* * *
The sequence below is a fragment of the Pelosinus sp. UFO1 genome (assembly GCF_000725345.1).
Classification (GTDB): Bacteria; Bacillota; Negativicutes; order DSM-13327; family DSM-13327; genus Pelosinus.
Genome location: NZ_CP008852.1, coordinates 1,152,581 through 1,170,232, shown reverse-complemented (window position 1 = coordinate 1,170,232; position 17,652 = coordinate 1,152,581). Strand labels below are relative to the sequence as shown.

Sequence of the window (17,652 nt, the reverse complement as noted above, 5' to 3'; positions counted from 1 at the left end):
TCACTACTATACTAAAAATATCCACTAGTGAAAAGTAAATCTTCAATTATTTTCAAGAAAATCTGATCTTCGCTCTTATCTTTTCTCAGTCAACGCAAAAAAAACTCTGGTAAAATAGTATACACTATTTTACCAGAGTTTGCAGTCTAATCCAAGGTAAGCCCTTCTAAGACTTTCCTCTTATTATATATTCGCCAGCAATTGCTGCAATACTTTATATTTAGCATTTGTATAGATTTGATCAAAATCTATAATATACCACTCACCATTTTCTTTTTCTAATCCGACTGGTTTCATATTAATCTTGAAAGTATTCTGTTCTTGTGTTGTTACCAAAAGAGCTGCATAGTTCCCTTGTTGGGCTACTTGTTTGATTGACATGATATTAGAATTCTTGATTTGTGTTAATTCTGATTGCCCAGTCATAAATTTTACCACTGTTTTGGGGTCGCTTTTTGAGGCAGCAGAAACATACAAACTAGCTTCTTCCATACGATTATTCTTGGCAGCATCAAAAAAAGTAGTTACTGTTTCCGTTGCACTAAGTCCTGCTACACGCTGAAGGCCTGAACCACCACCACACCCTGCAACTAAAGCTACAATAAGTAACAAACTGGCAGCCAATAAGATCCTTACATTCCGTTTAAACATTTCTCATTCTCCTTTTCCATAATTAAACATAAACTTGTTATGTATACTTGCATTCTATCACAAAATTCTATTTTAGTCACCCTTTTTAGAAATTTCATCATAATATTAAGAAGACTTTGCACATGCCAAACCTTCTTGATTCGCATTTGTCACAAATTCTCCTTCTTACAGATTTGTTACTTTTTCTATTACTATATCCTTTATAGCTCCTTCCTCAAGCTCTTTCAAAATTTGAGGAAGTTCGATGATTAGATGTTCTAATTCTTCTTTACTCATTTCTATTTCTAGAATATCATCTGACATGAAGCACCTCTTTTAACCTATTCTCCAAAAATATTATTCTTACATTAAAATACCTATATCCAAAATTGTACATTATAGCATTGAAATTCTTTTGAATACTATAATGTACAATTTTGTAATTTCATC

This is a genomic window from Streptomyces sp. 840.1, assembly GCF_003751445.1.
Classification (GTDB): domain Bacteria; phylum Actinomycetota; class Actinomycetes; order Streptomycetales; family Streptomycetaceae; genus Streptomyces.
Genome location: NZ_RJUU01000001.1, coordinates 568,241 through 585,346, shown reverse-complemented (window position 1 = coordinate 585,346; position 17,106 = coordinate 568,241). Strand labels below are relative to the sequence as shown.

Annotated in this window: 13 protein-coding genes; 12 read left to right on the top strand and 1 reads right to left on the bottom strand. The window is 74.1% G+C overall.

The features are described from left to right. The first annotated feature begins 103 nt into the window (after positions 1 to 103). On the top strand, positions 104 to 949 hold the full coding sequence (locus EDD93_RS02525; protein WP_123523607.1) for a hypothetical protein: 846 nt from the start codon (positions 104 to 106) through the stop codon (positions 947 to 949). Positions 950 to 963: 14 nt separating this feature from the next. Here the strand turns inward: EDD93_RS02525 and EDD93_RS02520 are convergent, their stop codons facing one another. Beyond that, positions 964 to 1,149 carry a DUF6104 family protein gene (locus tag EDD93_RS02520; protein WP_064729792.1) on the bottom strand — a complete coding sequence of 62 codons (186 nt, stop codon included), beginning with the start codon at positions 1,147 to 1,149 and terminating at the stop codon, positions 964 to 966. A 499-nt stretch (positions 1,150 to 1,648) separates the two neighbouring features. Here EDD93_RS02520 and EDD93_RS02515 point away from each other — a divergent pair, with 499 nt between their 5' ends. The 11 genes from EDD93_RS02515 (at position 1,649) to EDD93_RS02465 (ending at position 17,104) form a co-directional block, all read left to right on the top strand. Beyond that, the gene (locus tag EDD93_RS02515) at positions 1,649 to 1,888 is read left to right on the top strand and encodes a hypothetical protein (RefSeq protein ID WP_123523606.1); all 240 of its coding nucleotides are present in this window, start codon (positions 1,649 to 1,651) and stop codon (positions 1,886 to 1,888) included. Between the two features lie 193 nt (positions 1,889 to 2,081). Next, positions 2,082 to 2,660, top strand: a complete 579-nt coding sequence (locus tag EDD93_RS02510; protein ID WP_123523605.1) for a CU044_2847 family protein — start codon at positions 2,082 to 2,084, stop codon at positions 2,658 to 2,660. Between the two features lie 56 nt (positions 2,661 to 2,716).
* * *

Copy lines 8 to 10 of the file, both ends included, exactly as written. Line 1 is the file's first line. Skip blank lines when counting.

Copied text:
Genome location: NZ_RJUU01000001.1, coordinates 568,241 through 585,346, shown reverse-complemented (window position 1 = coordinate 585,346; position 17,106 = coordinate 568,241). Strand labels below are relative to the sequence as shown.

Annotated in this window: 13 protein-coding genes; 12 read left to right on the top strand and 1 reads right to left on the bottom strand. The window is 74.1% G+C overall.

The features are described from left to right. The first annotated feature begins 103 nt into the window (after positions 1 to 103). On the top strand, positions 104 to 949 hold the full coding sequence (locus EDD93_RS02525; protein WP_123523607.1) for a hypothetical protein: 846 nt from the start codon (positions 104 to 106) through the stop codon (positions 947 to 949). Positions 950 to 963: 14 nt separating this feature from the next. Here the strand turns inward: EDD93_RS02525 and EDD93_RS02520 are convergent, their stop codons facing one another. Beyond that, positions 964 to 1,149 carry a DUF6104 family protein gene (locus tag EDD93_RS02520; protein WP_064729792.1) on the bottom strand — a complete coding sequence of 62 codons (186 nt, stop codon included), beginning with the start codon at positions 1,147 to 1,149 and terminating at the stop codon, positions 964 to 966. A 499-nt stretch (positions 1,150 to 1,648) separates the two neighbouring features. Here EDD93_RS02520 and EDD93_RS02515 point away from each other — a divergent pair, with 499 nt between their 5' ends. The 11 genes from EDD93_RS02515 (at position 1,649) to EDD93_RS02465 (ending at position 17,104) form a co-directional block, all read left to right on the top strand. Beyond that, the gene (locus tag EDD93_RS02515) at positions 1,649 to 1,888 is read left to right on the top strand and encodes a hypothetical protein (RefSeq protein ID WP_123523606.1); all 240 of its coding nucleotides are present in this window, start codon (positions 1,649 to 1,651) and stop codon (positions 1,886 to 1,888) included. Between the two features lie 193 nt (positions 1,889 to 2,081). Next, positions 2,082 to 2,660, top strand: a complete 579-nt coding sequence (locus tag EDD93_RS02510; protein ID WP_123523605.1) for a CU044_2847 family protein — start codon at positions 2,082 to 2,084, stop codon at positions 2,658 to 2,660. Between the two features lie 56 nt (positions 2,661 to 2,716).